Butler played for Thibodeau for four seasons in Chicago, developing from an unheralded, late-first round draft pick into a perennial All-Star. The two strong-willed workaholics clashed on occasion during their time together and Butler said during the Olympics in Rio last summer that it was "love-hate" relationship.

But he also acknowledged that his appreciation for Thibodeau's hard-driving style increased as time went on, especially when the Bulls struggled in their first season under the more player-friendly Fred Hoiberg.

"They've come by their relationship honestly," Lee said. "They worked through a period to where they really came to learn what the other is about. ... They have a basis to work from, but things have changed and they've changed and adapted. They will take the starting point that they have, but they have to build on it."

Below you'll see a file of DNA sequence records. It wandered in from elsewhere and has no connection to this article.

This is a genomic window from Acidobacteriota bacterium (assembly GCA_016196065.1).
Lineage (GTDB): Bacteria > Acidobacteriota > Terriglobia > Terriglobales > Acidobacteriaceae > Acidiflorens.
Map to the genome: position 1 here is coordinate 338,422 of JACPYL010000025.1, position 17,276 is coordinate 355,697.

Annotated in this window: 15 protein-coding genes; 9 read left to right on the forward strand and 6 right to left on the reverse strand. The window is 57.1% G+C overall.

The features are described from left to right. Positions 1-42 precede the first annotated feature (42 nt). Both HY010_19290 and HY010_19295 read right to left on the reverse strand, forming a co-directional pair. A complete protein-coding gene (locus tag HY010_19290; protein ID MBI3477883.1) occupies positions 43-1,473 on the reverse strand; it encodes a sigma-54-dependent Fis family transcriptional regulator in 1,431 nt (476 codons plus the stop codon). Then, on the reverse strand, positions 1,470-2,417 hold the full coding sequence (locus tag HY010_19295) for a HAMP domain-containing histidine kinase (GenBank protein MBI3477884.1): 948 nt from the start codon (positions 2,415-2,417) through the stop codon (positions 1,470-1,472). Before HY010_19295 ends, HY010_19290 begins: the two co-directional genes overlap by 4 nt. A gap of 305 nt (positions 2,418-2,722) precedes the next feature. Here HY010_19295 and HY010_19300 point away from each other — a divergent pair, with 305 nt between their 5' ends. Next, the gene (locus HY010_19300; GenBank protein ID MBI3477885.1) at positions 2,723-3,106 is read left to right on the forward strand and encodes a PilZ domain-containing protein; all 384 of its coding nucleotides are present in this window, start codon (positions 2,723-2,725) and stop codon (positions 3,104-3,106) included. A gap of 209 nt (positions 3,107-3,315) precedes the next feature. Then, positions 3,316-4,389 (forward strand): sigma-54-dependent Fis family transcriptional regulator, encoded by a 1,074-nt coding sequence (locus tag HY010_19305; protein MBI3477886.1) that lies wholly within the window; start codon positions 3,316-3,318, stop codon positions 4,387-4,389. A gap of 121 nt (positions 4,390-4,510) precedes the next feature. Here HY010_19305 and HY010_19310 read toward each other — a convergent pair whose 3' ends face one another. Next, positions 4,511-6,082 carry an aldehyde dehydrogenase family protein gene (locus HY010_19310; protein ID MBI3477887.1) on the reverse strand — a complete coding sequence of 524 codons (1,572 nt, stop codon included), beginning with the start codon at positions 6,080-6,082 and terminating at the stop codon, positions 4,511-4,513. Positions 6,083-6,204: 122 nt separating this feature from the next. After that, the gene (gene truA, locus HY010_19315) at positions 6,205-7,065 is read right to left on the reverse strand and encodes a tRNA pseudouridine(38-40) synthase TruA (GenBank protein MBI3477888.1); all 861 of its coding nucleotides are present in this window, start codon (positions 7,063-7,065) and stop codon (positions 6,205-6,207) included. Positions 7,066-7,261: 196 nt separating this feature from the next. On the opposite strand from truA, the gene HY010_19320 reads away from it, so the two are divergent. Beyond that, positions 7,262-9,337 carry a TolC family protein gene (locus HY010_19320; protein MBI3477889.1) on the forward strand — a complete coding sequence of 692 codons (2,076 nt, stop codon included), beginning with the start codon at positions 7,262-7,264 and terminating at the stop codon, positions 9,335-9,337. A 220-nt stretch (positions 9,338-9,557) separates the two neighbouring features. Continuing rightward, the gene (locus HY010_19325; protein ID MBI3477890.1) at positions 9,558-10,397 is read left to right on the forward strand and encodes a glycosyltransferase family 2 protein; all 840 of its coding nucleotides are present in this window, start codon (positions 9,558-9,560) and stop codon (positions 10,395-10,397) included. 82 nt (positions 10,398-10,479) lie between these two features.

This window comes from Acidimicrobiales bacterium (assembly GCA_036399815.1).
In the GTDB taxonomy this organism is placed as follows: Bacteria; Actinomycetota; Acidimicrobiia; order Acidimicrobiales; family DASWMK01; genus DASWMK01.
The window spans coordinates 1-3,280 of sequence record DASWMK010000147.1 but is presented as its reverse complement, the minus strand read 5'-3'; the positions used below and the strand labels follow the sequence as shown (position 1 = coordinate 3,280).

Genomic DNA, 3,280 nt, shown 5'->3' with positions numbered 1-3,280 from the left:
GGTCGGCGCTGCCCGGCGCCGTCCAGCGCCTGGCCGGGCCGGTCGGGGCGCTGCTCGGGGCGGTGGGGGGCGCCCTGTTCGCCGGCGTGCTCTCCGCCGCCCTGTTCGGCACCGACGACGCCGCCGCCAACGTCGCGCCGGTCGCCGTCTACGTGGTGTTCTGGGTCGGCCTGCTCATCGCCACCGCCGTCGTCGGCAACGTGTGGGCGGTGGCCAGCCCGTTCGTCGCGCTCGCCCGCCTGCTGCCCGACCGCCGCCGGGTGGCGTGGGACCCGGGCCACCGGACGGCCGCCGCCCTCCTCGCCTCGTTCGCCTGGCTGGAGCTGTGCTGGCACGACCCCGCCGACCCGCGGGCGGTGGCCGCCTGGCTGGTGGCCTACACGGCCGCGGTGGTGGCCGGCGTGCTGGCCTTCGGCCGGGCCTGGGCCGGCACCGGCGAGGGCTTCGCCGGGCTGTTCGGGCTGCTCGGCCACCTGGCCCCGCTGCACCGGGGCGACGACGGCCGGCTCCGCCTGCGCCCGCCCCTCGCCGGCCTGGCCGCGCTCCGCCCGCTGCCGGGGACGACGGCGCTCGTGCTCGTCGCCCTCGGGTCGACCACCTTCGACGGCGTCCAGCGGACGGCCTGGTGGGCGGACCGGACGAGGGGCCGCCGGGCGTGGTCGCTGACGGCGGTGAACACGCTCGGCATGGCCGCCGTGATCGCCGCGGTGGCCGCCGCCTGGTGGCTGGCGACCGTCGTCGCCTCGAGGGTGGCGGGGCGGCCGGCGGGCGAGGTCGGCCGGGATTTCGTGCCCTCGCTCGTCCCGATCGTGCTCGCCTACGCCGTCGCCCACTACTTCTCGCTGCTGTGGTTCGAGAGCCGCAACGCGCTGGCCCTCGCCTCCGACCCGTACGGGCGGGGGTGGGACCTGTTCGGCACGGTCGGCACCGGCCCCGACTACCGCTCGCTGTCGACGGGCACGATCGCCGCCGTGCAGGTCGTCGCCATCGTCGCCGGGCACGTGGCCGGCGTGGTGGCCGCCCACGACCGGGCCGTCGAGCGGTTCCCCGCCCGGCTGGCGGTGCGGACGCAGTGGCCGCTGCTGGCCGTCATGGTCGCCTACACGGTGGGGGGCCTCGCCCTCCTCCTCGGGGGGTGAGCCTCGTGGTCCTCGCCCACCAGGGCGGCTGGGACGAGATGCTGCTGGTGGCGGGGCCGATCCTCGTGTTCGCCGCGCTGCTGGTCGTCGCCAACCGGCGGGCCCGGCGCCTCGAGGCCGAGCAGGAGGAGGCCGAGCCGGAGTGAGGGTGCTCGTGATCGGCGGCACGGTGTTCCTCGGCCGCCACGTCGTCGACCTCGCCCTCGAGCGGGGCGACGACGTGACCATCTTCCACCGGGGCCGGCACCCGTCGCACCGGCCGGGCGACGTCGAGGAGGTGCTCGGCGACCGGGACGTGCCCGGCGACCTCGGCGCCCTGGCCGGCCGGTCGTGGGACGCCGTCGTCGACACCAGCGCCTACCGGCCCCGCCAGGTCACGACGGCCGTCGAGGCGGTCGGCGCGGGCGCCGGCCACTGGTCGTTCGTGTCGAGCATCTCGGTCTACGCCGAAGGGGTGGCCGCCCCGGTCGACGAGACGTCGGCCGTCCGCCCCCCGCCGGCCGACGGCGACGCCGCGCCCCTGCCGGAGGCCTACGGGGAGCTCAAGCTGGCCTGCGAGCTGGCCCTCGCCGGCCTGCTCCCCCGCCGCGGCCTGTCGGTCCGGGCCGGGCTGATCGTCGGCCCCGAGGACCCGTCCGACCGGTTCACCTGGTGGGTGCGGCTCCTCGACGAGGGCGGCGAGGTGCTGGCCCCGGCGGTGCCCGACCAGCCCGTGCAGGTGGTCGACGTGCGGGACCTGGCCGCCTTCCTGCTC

The Wolves drafted Arizona sharpshooter Lauri Markkanen for the Bulls at No. 7 and the Bulls took Creighton forward Justin Patton at No. 16 for the Wolves. Patton is a 6-foot-11 forward who was the Big East freshman of the year after averaging 12.9 points and 6.1 rebounds last season.

When Thibodeau was hired as team president and coach last summer, he quickly set his sights on bringing Butler to Minnesota. The two sides engaged on serious discussions on draft night last year, but couldn't close it.

LaVine was having a breakout third season in the league when he tore the ACL in his left knee in February. His rehabilitation has gone well, but the injury certainly complicated the Wolves' re-engaging Chicago on Butler. Adding to the difficulty was Dunn's underwhelming first year in Minnesota, which diminished his trade value.

With all that in play, the Wolves were forced to also offer up the No. 7 pick this season to push the deal over the top. But they did receive Chicago's first-round pick in return. The move, and the package they assembled to make it, signal an organization that is desperate to start winning.

Butler averaged career highs in points (23.9), rebounds (6.2) and assists (5.5) in his sixth season. He is also one of the league's top defenders, an absolute necessity for a young team that finished 26th in the league in defensive efficiency last season. He will turn 28 in September, right in the middle of his prime for a team in need of veteran leadership.